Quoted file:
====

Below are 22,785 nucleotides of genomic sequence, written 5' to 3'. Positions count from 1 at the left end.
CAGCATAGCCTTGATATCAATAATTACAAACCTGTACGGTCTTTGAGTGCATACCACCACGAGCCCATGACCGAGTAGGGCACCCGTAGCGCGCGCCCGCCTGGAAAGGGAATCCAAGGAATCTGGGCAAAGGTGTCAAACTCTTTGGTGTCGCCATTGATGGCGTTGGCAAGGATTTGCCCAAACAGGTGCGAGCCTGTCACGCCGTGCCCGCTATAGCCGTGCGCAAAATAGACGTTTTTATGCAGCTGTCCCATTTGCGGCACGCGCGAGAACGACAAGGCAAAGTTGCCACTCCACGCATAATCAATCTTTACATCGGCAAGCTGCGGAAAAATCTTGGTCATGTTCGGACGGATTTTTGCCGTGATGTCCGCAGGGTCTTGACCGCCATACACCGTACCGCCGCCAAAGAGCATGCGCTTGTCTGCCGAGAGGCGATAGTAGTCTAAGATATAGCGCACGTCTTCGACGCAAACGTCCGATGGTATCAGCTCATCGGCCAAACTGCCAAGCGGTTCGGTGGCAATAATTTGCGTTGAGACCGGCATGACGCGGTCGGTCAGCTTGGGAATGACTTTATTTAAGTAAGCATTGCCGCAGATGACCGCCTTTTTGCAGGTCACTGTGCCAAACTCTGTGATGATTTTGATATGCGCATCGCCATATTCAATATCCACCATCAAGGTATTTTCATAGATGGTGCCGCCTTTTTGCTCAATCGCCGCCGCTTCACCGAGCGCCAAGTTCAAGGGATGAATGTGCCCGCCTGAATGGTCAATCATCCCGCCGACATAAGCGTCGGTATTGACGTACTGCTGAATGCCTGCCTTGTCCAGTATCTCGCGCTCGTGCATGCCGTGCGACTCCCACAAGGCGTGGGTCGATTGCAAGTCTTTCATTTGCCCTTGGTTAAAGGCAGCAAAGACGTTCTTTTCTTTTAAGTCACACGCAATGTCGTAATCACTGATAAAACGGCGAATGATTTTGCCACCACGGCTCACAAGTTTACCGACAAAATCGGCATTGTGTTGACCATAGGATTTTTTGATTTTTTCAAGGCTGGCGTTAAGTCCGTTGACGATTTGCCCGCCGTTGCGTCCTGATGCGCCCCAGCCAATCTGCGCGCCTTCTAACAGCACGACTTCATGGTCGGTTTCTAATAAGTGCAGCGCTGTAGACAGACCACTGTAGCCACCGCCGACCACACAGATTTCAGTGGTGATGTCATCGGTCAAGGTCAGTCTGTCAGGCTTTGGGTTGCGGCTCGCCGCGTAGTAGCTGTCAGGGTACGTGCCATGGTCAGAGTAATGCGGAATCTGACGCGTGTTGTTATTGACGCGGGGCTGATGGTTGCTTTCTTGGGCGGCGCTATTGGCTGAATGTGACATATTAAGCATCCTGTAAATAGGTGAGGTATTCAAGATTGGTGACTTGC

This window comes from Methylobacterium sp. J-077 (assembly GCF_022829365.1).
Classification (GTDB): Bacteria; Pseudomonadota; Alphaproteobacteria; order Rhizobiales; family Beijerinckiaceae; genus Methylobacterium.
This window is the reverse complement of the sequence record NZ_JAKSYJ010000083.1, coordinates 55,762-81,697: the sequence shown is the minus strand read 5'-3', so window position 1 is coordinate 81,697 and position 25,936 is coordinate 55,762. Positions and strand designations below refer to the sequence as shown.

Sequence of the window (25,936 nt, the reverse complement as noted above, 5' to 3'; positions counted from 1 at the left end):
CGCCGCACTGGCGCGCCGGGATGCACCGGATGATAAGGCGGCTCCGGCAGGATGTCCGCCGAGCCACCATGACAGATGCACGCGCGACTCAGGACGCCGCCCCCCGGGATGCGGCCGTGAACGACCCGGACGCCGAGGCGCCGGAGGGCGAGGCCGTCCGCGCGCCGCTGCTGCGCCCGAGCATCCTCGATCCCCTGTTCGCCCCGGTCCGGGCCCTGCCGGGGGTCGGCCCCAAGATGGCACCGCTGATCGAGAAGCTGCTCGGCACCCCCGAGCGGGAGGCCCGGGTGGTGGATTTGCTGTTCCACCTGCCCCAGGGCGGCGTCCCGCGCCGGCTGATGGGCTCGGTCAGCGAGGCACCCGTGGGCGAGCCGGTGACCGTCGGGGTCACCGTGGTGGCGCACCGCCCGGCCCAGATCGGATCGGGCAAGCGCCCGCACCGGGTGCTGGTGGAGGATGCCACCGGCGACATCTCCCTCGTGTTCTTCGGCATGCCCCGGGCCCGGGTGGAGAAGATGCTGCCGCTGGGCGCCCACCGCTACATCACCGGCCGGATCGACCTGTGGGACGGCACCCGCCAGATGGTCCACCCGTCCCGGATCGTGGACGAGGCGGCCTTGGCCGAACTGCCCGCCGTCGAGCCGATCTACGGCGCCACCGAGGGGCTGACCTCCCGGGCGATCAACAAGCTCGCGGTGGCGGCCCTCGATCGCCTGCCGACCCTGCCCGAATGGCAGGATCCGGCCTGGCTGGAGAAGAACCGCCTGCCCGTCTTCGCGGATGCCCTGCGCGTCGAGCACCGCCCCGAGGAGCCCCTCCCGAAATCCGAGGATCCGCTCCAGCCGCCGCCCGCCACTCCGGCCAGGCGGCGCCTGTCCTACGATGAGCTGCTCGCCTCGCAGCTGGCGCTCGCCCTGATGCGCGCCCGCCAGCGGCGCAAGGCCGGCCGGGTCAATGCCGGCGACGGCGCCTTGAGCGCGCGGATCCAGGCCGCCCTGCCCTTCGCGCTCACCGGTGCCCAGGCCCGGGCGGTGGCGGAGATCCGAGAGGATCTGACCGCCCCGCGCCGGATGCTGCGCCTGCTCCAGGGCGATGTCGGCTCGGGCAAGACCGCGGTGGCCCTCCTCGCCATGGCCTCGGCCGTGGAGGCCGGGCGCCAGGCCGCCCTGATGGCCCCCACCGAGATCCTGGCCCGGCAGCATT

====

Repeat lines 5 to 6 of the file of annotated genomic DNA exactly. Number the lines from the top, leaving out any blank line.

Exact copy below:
This window is the reverse complement of the sequence record NZ_JAKSYJ010000083.1, coordinates 55,762-81,697: the sequence shown is the minus strand read 5'-3', so window position 1 is coordinate 81,697 and position 25,936 is coordinate 55,762. Positions and strand designations below refer to the sequence as shown.

Sequence of the window (25,936 nt, the reverse complement as noted above, 5' to 3'; positions counted from 1 at the left end):